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Unity in Our Diversity

Unity in Our Diversity

Institute for Leadership in Ministry

On a Saturday afternoon in 2004, the Institute for Leadership in Ministry’s (ILM) first-year students were in class listening to a presentation on Filipino culture as part of the day’s topic: the Ethnic Cultures of the Diocese. In the morning, they heard a sociology professor from Santa Clara University describe the characteristics and impact of culture; the afternoon was devoted to talks from members of the various ethnic groups that make up the mosaic that is the Church of San José.

On this particular Saturday, the presenter for the Filipino culture talked about the importance of relationships and loyalty within his community. He ended with a bit of a flourish, saying, “When a Filipino is your friend, he is your friend for life.”  He then asked if there were any questions. At that point, a Vietnamese student commented, “When I fled Vietnam after the war, I spent a year in a refugee camp in the Philippines. You are absolutely right — your countrymen and women were kind, gracious, and caring. They gave me hope and made my life as comfortable as possible while I was waiting to enter the United States. I will always be grateful to your people.”

There was instant applause from the students, and the presenter was visibly moved. This kind of exchange speaks to what the ILM  is about: respectful learning, appreciation of cultures, acknowledgment, celebration of our common humanity, training and formation for service, and awareness of our relationship as brothers and sisters in the Lord.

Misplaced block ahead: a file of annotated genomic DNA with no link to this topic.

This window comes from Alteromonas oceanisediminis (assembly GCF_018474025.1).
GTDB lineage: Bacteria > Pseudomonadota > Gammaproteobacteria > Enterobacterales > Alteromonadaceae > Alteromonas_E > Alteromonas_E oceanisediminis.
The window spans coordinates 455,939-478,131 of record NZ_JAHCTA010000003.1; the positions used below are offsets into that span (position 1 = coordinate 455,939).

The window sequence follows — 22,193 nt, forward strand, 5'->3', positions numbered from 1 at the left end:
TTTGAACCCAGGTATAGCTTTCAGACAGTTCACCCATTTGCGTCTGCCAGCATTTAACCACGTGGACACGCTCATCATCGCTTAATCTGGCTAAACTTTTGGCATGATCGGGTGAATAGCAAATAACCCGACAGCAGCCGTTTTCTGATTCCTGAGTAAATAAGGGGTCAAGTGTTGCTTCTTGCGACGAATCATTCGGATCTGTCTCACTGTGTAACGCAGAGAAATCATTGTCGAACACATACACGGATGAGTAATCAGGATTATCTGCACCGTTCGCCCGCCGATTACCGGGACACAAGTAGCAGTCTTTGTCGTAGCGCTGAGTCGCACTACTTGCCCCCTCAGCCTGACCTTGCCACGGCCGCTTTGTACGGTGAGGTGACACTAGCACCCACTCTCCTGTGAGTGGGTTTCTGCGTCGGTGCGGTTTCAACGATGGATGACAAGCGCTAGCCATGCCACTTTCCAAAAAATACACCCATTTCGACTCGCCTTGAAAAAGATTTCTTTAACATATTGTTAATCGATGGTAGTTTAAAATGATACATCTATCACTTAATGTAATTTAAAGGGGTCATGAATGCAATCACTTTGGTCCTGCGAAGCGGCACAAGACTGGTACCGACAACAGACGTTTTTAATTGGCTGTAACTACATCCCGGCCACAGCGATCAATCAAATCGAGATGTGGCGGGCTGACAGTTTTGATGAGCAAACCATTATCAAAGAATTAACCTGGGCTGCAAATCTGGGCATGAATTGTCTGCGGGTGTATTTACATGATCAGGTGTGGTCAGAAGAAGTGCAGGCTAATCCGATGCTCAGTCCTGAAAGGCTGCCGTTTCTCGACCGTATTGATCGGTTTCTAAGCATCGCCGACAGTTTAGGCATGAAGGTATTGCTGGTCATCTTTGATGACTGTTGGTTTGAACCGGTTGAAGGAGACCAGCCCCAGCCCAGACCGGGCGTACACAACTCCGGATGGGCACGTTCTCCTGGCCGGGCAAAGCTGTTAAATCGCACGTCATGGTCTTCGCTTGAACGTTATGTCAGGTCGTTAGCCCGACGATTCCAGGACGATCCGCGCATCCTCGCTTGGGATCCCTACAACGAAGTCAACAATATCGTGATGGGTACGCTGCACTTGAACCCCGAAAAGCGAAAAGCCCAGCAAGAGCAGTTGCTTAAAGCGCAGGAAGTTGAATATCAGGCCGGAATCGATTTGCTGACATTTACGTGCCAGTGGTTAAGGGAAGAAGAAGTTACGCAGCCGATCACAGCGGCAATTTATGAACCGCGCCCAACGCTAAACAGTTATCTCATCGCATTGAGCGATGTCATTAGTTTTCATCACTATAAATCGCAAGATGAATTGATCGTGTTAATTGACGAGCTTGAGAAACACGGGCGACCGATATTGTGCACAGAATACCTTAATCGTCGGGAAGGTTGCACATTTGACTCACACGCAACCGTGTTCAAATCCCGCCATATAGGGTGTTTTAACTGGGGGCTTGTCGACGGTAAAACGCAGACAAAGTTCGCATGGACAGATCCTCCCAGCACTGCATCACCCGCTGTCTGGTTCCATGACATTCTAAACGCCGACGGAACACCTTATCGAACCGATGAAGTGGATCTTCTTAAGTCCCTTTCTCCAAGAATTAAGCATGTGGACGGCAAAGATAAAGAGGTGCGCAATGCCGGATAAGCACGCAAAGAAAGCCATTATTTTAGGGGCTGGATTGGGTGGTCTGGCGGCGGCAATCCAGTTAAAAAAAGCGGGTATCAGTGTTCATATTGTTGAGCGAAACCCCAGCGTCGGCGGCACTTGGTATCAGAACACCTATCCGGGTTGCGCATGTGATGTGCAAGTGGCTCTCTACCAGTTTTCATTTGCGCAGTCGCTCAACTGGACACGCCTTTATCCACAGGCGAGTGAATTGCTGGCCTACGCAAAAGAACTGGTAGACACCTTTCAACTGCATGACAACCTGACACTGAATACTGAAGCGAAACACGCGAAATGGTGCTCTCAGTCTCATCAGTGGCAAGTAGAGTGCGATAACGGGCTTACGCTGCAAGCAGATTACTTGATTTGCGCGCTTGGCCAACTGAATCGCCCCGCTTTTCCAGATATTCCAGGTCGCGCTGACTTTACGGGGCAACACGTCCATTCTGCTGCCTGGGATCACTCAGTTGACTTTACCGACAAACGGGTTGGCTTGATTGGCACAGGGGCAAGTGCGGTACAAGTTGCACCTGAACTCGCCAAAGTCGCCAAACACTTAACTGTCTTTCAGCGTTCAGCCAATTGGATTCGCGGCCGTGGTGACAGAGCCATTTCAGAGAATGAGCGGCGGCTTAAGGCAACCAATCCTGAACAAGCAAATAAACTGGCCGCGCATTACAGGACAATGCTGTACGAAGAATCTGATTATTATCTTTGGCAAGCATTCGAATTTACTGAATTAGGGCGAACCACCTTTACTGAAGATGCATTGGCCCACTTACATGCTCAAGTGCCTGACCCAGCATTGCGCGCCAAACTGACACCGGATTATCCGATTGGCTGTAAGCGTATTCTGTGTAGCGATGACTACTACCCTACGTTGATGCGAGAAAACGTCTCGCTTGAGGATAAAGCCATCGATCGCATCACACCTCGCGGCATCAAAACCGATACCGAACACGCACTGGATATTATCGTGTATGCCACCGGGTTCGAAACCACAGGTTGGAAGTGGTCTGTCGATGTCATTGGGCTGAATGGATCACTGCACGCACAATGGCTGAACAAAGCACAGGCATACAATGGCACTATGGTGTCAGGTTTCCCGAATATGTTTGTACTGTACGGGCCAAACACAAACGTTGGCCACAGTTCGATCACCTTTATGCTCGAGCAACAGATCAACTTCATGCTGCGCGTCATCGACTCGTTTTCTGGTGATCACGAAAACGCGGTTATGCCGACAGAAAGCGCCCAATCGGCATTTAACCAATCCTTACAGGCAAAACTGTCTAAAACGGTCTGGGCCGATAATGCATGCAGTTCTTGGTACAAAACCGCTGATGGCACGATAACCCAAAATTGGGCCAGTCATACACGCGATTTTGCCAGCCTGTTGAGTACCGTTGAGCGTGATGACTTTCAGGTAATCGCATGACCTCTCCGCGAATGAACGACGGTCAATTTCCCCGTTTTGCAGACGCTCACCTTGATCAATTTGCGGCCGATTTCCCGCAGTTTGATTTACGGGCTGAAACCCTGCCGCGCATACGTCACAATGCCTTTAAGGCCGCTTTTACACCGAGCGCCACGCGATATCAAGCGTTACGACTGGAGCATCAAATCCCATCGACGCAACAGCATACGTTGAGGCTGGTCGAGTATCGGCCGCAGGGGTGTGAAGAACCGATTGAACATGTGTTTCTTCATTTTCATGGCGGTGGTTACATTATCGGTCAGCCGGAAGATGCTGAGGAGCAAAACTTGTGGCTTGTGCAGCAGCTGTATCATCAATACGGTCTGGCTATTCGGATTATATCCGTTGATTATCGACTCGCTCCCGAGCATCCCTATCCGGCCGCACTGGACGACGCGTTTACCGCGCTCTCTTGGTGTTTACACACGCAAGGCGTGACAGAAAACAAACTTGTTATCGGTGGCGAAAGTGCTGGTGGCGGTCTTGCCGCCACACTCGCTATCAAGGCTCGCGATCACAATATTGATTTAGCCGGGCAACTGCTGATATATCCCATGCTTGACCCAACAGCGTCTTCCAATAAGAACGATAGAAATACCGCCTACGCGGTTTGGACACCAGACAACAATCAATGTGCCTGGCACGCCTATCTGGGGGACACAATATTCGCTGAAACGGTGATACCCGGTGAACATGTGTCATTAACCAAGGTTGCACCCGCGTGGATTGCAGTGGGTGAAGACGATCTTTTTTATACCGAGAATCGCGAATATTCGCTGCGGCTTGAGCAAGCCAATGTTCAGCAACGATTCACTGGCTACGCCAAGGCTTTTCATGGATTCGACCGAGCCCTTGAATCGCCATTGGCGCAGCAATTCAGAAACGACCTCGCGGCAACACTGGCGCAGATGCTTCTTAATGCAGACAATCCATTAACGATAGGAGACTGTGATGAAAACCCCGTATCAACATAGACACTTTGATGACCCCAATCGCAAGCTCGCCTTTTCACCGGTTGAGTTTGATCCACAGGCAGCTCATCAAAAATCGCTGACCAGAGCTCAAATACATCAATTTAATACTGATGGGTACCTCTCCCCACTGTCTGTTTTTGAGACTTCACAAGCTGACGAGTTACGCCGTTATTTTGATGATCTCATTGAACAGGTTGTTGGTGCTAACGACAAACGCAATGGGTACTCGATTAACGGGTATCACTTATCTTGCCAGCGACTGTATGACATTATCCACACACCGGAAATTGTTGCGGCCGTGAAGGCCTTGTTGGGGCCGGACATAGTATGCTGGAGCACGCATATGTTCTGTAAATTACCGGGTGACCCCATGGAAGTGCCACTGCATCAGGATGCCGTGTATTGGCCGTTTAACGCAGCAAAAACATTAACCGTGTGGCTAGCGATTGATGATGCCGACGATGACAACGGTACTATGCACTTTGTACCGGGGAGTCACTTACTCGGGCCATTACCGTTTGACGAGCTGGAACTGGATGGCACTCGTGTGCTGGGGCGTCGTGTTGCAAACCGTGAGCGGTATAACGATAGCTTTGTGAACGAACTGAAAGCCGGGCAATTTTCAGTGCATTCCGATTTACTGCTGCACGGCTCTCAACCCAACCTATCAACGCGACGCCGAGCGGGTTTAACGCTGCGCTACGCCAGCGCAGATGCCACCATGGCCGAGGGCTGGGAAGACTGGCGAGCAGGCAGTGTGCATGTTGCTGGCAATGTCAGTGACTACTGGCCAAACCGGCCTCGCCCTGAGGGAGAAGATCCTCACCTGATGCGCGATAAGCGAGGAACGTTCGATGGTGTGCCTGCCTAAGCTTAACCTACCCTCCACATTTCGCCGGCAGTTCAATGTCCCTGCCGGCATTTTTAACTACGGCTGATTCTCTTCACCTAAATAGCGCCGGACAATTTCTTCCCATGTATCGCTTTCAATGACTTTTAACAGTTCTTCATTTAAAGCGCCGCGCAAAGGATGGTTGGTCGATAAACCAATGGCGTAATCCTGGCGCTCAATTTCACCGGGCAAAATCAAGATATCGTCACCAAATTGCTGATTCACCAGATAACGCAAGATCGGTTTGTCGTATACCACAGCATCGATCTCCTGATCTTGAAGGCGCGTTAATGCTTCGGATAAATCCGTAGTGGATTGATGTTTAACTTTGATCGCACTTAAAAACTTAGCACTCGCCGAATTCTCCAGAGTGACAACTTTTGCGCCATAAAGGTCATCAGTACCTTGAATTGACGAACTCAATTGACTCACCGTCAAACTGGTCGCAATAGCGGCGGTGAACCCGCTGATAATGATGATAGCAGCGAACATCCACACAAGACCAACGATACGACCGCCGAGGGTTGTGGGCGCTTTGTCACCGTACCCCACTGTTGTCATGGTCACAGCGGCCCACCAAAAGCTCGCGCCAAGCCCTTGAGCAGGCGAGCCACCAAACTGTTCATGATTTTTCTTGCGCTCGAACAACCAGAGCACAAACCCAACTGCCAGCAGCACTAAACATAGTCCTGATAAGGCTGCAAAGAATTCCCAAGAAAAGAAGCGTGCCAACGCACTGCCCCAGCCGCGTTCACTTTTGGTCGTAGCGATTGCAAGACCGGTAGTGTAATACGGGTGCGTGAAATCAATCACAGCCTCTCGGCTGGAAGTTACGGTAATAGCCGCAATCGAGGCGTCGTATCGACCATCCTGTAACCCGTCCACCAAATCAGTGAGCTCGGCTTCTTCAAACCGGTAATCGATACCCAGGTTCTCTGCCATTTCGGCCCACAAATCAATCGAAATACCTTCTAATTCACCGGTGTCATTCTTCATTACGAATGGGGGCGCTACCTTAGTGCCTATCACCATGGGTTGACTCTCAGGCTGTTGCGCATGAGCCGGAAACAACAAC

In the mid-1990s, Bishop Pierre DuMaine tasked a planning group to develop a training and formation program for future leaders in the Diocese of San José. In the fall of 1997, the Institute for Leadership in Ministry was established in the diocese with a track in English and a track in Spanish. Unlike training programs in other dioceses, classes in English and in Spanish were held in the same place on the same night at the same time. This would prove to be one of the defining and beneficial aspects of the program. Students from both language groups learned together, had a common formation, and were one student body.

Since the class of 2000 (The Pioneers/Los Pioneros) graduated, more than 1,000 ILM graduates have served in leadership positions in their parishes and in hospitals, prison ministry, and social justice outreach. Their ministries include parish administration, program direction at Catholic Charities, and service on national boards. The institute is also proud to count among its graduates five priests and 28 deacons serving in the diocese.

There are many stories of the ILM, such as the one shared above. Perhaps it is fitting to close with a student’s reaction after the announcement that the ILM was the first program in the country to offer an eight-week course on Family Life in English and Spanish. He simply grinned and said, “San José rocks!”

Anne Grycz is the director emerita of the Institute for Leadership in Ministry of the Diocese of San José. She served in diocesan ministry for 25 years, taught at St. Patrick Seminary and is currently on the faculty of the Pierre Favre Program at the Jesuit Retreat Center in Los Altos.